Instagram: @_nao.coco_

A History of Denim

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Seeing that denim jeans have been a clothing staple for men since the 19th century, the jeans that I’m wearing right now are a lot different from the denim jeans that my grandfather or even my dad wore.  According to sources, before the 1950s most denim jeans were crafted from raw and selvedge denim that was made in the United States. But in the subsequent decades, as denim went from workwear to an everyday style, the way jeans were produced changed dramatically.

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With the implementation of cost cutting technologies and the outsourcing of manufacturing jobs to developing countries, the quality of your average pair was greatly reduced. Changes in consumer expectations altered the denim landscape as well; guys wanted to pick up pre-washed, pre-faded, pre-broken-in, and even pre-ripped jeans that looked like they’d been worn for years.

So what is denim? Well, according to Quality Logo Products, denim is a woven fabric commonly made with a blue cotton warp yarn and a white cotton filling yarn. When it was first designed, denim was primarily used to make work clothes and tough clothing like overalls, but today it is used for everything from purses and skirts to denim jackets and other fashionable clothes. Denim is so popular in the twenty-first century that you can hardly walk into a store without seeing it on racks and displays.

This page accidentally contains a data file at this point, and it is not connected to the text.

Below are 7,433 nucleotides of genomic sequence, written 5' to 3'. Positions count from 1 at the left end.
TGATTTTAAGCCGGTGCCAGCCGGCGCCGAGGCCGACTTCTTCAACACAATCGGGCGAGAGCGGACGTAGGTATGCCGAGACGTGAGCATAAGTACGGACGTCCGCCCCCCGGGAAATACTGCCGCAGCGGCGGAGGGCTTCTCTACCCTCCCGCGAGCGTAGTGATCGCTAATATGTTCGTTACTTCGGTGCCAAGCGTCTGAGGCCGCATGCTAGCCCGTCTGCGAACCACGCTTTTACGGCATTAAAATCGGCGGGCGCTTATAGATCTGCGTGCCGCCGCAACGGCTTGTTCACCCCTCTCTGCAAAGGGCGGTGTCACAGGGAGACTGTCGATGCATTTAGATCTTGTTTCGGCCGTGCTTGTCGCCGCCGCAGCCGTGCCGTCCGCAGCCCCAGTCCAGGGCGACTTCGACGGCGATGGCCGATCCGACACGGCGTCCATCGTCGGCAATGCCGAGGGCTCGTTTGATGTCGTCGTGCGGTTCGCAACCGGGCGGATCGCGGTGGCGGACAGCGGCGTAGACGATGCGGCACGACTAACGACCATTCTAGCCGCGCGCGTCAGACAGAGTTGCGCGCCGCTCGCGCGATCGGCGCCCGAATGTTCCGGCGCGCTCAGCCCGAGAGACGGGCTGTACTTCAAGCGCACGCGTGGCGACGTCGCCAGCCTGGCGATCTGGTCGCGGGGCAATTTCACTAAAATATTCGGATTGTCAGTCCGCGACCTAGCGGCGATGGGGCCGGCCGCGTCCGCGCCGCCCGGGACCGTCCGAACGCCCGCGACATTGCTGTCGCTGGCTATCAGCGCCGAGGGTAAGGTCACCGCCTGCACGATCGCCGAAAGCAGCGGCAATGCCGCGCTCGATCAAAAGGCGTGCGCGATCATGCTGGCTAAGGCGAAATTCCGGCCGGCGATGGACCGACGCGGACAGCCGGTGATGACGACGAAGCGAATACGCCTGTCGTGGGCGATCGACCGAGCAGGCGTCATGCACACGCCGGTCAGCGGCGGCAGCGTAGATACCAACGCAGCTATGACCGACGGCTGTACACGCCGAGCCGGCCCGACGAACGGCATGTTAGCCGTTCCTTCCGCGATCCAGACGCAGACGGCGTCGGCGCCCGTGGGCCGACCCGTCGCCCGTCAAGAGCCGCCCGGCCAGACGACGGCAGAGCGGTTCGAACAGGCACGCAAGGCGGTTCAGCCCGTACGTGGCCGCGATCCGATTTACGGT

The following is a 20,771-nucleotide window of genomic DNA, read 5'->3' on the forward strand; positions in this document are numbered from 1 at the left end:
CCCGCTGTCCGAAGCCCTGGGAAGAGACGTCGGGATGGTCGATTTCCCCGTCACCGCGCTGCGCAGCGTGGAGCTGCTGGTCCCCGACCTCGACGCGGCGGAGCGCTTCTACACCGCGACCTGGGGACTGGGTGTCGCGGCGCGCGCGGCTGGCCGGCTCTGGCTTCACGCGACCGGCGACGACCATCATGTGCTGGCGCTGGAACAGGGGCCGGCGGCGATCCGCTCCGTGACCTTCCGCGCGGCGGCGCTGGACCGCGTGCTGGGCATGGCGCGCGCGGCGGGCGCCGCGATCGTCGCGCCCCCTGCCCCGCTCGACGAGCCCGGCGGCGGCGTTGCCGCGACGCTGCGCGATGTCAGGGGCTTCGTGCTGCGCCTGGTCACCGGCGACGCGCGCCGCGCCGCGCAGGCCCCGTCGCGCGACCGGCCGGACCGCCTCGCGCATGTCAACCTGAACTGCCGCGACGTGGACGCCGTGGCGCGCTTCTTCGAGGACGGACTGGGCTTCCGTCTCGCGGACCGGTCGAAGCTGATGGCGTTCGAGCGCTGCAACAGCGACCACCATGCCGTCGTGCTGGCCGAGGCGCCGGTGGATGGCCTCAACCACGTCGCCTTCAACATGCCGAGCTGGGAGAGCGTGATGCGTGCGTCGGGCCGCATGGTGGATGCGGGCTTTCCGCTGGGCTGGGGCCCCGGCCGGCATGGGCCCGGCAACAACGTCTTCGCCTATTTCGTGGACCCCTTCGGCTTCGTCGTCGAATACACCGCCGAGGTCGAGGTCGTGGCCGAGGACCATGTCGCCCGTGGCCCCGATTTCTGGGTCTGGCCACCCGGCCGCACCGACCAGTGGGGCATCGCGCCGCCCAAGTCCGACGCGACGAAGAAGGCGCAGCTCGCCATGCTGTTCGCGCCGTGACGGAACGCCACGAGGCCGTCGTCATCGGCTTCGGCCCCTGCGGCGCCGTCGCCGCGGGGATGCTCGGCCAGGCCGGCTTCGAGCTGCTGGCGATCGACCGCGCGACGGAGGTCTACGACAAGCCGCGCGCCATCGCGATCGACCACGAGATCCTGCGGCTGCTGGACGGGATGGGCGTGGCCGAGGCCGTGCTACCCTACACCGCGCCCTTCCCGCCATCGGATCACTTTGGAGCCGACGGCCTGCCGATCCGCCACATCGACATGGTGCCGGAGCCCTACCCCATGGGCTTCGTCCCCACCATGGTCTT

You might also ask, how is denim made? Checking out the complex pattern of the fabric on denim jeans, that pattern is referred to as “twill weave,” and it is caused by finely-interwoven yarns. The white cotton filling yarns run the width of the fabric and interlace at 90-degree angles with the blue cotton warp yarns, which also run the length of the fabric, and therefore produce the fine lines you see on your denim.

Most denim jeans you buy today have been pre-washed to soften up the fabric, reduce shrinkage, and prevent indigo dye from rubbing off. Raw denim, sometimes called “dry denim” jeans are simply jeans made from denim that hasn’t gone through this pre-wash process. Because the fabric hasn’t been pre-washed, raw denim jeans are pretty stiff when you put them on the first time. It takes a few weeks of regular wear to break-in and loosen up a pair. The indigo dye in the fabric can rub off as well.

It is said that Raw denim (all denim actually) comes in two types, sanforized or unsanforized. Sanforized denim has undergone a chemical treatment that prevents shrinkage after you wash your jeans. Most mass-produced jeans are sanforized, and many raw and selvedge denim jeans are too. Unsanforized denim hasn’t been treated with that shrink-preventing chemical, so when you do end up washing or soaking your jeans, they’ll shrink by 5%-10%.

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Raw denim is dark denim and dark denim is probably one of the most versatile pieces of clothing you can own. Raw denim jeans look much sharper than a faded pair of Wranglers, and not only can you wear them with a t-shirt and a pair of Converse, you can also pair them with a dress shirt and a sport coat for a night on the town.

 

Author: Terrell Poole

Professional Salesperson, Joseph Chappius, a Financial Advisor of Northwestern Mutual, visits Professional Sales Class

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Joseph Chappius, a Financial Advisor of Northwestern Mutual, Buffalo NY, volunteered to give his advice in the Professional Sales class which is taught by Professor Dudkowski. Chappius, who lives in Albion, saw himself as a salesperson through his finance internship, many years back. He sees sales as a combination of “Art” and “Science”.